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Dissident Gardens: A Novel Hardcover – September 10, 2013


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Editorial Reviews

From Booklist

*Starred Review* Lethem extends his stylistically diverse, loosely aligned, deeply inquiring saga of New York City (Motherless Brooklyn, 1999; The Fortress of Solitude, 2003; Chronic City, 2009) with a richly saturated, multigenerational novel about a fractured family of dissidents headquartered in Queens. It’s 1955, and witty, voluble, passionate Rose Zimmer—an Eastern European Jew, worshipper of Abraham Lincoln, and street-patrolling leftist—has outraged her communist comrades by having an affair with Douglas Lookins, an African American policeman. She, in turn, is wrathful when she catches Miriam, her smart and gutsy15-year-old daughter, in bed with a college student. Lethem circles among his tempestuous narrators and darts back and forth in time, landing on historical hot spots as he traces the paths of radical Rose; Douglas’ brainy, skeptical son, Cicero, who becomes an audacious college professor; intrepid Miriam, who marries a folksinger desperately searching for authenticity, and their woebegone son, Sergius, who is led astray by a sexy Occupier. Lethem is breathtaking in this torrent of potent voices, searing ironies, pop-culture allusions, and tragicomic complexities. He shreds the folk scene, eviscerates quiz shows, pays bizarre tribute to Archie Bunker, and offers unusual perspectives on societal debacles and tragic injustices. A righteous, stupendously involving novel about the personal toll of failed political movements and the perplexing obstacles to doing good. HIGH-DEMAND BACKSTORY: Best-selling Lethem will tour the country with this provocative novel in sync with numerous media appearances and lots of press coverage, all supported by print and online advertising. --Donna Seaman

From Bookforum

Lethem structures Dissident Gardens as a series of broadly chronological episodes, moving deftly from one consciousness to another, making the novel an extended family affair over three generations. The downside to this episodic approach to such a large-scale story is that we don’t get the sense of continuous immersion in the life of any one character. Dissident Gardens is—in a beautiful and unsettling way—a deeply agnostic novel, only briefly tolerant of any one parent or child’s inner Sturm und Drang. The point is the dissonance, the way in which one life, one ideology, one voice, never quite succeeds at crowding the others out—partly as a result of time and mortality, and partly because ideologues never stop being fallible human beings. The novel achieves a kind of hard-won grace and equanimity that none of its characters could imagine. —Jess Row
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Product Details

  • Hardcover: 384 pages
  • Publisher: Doubleday; First Edition edition (September 10, 2013)
  • Language: English
  • ISBN-10: 0385534930
  • ISBN-13: 978-0385534932
  • Product Dimensions: 6.5 x 1.3 x 9.7 inches
  • Shipping Weight: 1.6 pounds (View shipping rates and policies)
  • Average Customer Review: 3.2 out of 5 stars  See all reviews (146 customer reviews)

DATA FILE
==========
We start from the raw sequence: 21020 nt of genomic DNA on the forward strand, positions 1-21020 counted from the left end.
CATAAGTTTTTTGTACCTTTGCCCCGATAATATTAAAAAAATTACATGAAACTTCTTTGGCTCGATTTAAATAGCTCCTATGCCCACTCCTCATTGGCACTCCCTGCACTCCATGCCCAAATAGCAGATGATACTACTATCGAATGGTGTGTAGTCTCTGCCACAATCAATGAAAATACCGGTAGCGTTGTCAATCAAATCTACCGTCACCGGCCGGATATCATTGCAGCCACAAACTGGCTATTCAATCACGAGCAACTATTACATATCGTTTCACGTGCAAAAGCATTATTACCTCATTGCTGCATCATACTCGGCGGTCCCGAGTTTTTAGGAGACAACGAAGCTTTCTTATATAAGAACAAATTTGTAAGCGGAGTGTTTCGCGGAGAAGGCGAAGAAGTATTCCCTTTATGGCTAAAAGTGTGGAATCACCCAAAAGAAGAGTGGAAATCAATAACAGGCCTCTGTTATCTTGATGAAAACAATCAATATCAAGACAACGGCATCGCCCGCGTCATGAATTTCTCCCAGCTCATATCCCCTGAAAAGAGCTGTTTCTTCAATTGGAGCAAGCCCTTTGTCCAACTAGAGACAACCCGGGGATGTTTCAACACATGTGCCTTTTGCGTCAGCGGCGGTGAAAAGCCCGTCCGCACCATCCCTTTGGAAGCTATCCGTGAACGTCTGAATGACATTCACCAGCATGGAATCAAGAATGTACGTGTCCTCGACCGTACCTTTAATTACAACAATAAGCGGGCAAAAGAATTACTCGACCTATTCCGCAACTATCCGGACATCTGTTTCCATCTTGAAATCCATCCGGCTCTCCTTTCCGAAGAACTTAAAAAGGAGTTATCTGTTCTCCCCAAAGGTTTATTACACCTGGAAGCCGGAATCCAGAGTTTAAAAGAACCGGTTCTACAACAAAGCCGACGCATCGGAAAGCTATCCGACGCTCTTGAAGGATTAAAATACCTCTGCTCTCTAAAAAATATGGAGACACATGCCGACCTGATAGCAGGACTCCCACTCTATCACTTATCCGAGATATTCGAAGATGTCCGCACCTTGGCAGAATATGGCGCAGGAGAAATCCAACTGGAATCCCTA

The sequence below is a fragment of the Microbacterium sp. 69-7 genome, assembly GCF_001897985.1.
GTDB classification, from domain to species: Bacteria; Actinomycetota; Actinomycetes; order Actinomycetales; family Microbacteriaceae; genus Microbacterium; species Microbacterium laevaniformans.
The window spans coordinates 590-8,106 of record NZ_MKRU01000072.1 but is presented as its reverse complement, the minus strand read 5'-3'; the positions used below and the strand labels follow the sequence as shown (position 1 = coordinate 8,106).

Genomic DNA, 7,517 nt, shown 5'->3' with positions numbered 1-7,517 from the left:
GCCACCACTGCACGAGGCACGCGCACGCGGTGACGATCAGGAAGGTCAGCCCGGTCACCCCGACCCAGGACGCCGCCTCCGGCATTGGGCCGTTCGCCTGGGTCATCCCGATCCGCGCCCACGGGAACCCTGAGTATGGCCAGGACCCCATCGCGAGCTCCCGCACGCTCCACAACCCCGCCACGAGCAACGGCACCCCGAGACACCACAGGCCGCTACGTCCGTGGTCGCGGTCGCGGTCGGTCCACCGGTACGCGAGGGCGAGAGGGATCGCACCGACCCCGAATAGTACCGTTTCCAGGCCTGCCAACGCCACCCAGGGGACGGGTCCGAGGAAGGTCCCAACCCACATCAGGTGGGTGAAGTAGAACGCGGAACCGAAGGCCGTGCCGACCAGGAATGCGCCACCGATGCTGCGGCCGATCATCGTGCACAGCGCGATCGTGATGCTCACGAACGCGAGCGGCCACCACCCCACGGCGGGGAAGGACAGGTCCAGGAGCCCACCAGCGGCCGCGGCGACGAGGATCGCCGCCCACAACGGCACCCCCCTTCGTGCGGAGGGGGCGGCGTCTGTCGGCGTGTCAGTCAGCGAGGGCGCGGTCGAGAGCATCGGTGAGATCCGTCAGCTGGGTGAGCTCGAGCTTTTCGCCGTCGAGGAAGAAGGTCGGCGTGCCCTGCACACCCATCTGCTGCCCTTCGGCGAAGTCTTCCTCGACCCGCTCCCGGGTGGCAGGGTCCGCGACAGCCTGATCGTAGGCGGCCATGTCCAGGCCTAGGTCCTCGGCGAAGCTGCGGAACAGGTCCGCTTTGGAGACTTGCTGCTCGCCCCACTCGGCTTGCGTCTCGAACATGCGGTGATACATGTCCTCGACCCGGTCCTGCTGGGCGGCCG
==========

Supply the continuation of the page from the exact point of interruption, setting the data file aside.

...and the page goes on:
• Amazon Best Sellers Rank: #114,289 in Books (See Top 100 in Books)

More About the Author

Jonathan Lethem was born in New York and attended Bennington College.

He is the author of seven novels including Fortress of Solitude and Motherless Brooklyn, which was named Novel of the Year by Esquire and won the National Book Critics Circle Award and the Salon Book Award, as well as the Macallan Crime Writers Association Gold Dagger.

He has also written two short story collections, a novella and a collection of essays, edited The Vintage Book of Amnesia, guest-edited The Year's Best Music Writing 2002, and was the founding fiction editor of Fence magazine.

His writings have appeared in the New Yorker, Rolling Stone, McSweeney's and many other periodicals.

He lives in Brooklyn, New York.

Customer Reviews

The main female character didn't develop.
Susan H. Spring
I found it full of boring sterotypic characters and, as the novel really didn't have a story line, I had no interest in finding out what happened to them.
Kathy G
Although the prose was essentially excellent, it sometimes waxed too long.
thewanderingjew

Most Helpful Customer Reviews

61 of 71 people found the following review helpful By Amazon Customer VINE VOICE on September 16, 2013
Format: Hardcover Vine Customer Review of Free Product ( What's this? )
**1/2
I expected to fall in love with this book, but I was disappointed for several reasons. It's too topical, over-written, and tries to tell too many stories. And what it up with that cover? It's the ugliest book jacket ever.

As a boomer, the subject matter and the times are of great interest to me. But recently I'm finding books that try to incorporate every political and social cliché from the last 50 years. I've lived through those decades, and while most of us were influenced by the events, we were not directly touched by every single one of them. Here we meet communists, the Sandinistas, the Occupy movement, the `60's folk music craze, gay people coming out, detention by FTA authorities, East German spies, etc, etc. I had the same problem with "The Interestings" and several other books.

Despite much well-crafted writing, this is yet another book in search of a merciless editor. There are some true gems embedded within the text, and the trick is to find them. At just over 360 pages, "Dissident Gardens" gets bogged down with lots of language and feels like a much longer read.